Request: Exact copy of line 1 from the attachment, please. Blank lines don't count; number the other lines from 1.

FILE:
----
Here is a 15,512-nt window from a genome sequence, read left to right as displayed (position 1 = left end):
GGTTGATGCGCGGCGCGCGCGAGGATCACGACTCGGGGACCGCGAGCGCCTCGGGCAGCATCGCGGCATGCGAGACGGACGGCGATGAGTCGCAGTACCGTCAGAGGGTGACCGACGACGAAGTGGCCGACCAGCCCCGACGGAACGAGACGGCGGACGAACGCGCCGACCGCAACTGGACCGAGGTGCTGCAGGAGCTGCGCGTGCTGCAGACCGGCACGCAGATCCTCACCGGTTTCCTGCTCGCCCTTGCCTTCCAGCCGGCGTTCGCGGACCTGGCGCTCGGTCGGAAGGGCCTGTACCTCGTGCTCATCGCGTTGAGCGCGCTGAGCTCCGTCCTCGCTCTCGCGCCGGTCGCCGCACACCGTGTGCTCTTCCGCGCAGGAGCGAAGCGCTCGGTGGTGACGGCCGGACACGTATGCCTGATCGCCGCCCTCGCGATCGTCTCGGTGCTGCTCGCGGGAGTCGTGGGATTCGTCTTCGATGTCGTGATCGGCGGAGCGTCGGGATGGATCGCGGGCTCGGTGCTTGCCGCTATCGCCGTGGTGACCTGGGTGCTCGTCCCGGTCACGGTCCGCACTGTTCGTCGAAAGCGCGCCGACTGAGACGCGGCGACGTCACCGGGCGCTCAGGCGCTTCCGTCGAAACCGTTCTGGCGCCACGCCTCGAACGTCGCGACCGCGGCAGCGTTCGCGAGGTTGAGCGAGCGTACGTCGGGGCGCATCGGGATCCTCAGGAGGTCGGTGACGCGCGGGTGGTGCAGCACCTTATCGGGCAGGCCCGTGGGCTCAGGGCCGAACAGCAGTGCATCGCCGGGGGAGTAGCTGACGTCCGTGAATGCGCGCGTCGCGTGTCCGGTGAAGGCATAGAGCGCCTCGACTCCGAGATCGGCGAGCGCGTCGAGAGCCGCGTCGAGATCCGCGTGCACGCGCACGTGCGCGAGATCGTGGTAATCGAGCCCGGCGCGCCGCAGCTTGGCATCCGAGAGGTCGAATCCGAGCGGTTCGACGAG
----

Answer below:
Here is a 15,512-nt window from a genome sequence, read left to right as displayed (position 1 = left end):